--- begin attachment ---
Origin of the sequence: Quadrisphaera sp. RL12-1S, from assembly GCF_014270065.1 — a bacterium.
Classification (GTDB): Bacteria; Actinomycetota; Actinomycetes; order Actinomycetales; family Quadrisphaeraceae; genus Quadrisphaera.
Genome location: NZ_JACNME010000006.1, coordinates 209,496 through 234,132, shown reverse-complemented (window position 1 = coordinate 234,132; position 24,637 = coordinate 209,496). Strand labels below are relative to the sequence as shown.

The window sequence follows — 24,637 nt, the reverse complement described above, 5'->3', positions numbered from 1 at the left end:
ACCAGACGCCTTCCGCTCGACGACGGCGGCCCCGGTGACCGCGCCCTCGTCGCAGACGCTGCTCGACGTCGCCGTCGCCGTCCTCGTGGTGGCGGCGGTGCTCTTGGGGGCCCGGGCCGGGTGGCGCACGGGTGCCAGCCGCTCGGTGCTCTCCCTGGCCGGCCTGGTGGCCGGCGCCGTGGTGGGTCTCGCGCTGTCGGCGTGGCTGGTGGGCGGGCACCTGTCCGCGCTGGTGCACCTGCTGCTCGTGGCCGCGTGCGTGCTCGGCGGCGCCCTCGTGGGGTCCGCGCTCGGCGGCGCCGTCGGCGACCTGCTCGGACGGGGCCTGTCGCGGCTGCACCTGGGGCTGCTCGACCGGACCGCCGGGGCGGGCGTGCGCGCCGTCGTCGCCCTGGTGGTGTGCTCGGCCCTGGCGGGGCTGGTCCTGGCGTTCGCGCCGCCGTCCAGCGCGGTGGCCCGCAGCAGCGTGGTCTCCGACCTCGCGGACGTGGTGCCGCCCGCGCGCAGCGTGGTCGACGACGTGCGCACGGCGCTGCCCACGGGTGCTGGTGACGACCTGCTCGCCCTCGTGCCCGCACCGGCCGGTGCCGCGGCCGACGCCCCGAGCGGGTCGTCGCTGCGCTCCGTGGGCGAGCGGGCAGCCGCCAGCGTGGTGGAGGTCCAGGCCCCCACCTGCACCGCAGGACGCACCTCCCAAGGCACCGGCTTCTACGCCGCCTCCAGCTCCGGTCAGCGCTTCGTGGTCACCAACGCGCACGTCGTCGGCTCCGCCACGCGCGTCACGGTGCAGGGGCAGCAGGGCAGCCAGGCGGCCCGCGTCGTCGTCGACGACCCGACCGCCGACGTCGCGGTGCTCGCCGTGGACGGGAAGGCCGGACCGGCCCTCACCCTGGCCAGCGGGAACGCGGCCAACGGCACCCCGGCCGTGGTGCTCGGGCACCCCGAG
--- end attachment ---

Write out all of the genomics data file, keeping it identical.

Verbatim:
Origin of the sequence: Quadrisphaera sp. RL12-1S, from assembly GCF_014270065.1 — a bacterium.
Classification (GTDB): Bacteria; Actinomycetota; Actinomycetes; order Actinomycetales; family Quadrisphaeraceae; genus Quadrisphaera.
Genome location: NZ_JACNME010000006.1, coordinates 209,496 through 234,132, shown reverse-complemented (window position 1 = coordinate 234,132; position 24,637 = coordinate 209,496). Strand labels below are relative to the sequence as shown.

The window sequence follows — 24,637 nt, the reverse complement described above, 5'->3', positions numbered from 1 at the left end:
ACCAGACGCCTTCCGCTCGACGACGGCGGCCCCGGTGACCGCGCCCTCGTCGCAGACGCTGCTCGACGTCGCCGTCGCCGTCCTCGTGGTGGCGGCGGTGCTCTTGGGGGCCCGGGCCGGGTGGCGCACGGGTGCCAGCCGCTCGGTGCTCTCCCTGGCCGGCCTGGTGGCCGGCGCCGTGGTGGGTCTCGCGCTGTCGGCGTGGCTGGTGGGCGGGCACCTGTCCGCGCTGGTGCACCTGCTGCTCGTGGCCGCGTGCGTGCTCGGCGGCGCCCTCGTGGGGTCCGCGCTCGGCGGCGCCGTCGGCGACCTGCTCGGACGGGGCCTGTCGCGGCTGCACCTGGGGCTGCTCGACCGGACCGCCGGGGCGGGCGTGCGCGCCGTCGTCGCCCTGGTGGTGTGCTCGGCCCTGGCGGGGCTGGTCCTGGCGTTCGCGCCGCCGTCCAGCGCGGTGGCCCGCAGCAGCGTGGTCTCCGACCTCGCGGACGTGGTGCCGCCCGCGCGCAGCGTGGTCGACGACGTGCGCACGGCGCTGCCCACGGGTGCTGGTGACGACCTGCTCGCCCTCGTGCCCGCACCGGCCGGTGCCGCGGCCGACGCCCCGAGCGGGTCGTCGCTGCGCTCCGTGGGCGAGCGGGCAGCCGCCAGCGTGGTGGAGGTCCAGGCCCCCACCTGCACCGCAGGACGCACCTCCCAAGGCACCGGCTTCTACGCCGCCTCCAGCTCCGGTCAGCGCTTCGTGGTCACCAACGCGCACGTCGTCGGCTCCGCCACGCGCGTCACGGTGCAGGGGCAGCAGGGCAGCCAGGCGGCCCGCGTCGTCGTCGACGACCCGACCGCCGACGTCGCGGTGCTCGCCGTGGACGGGAAGGCCGGACCGGCCCTCACCCTGGCCAGCGGGAACGCGGCCAACGGCACCCCGGCCGTGGTGCTCGGGCACCCCGAG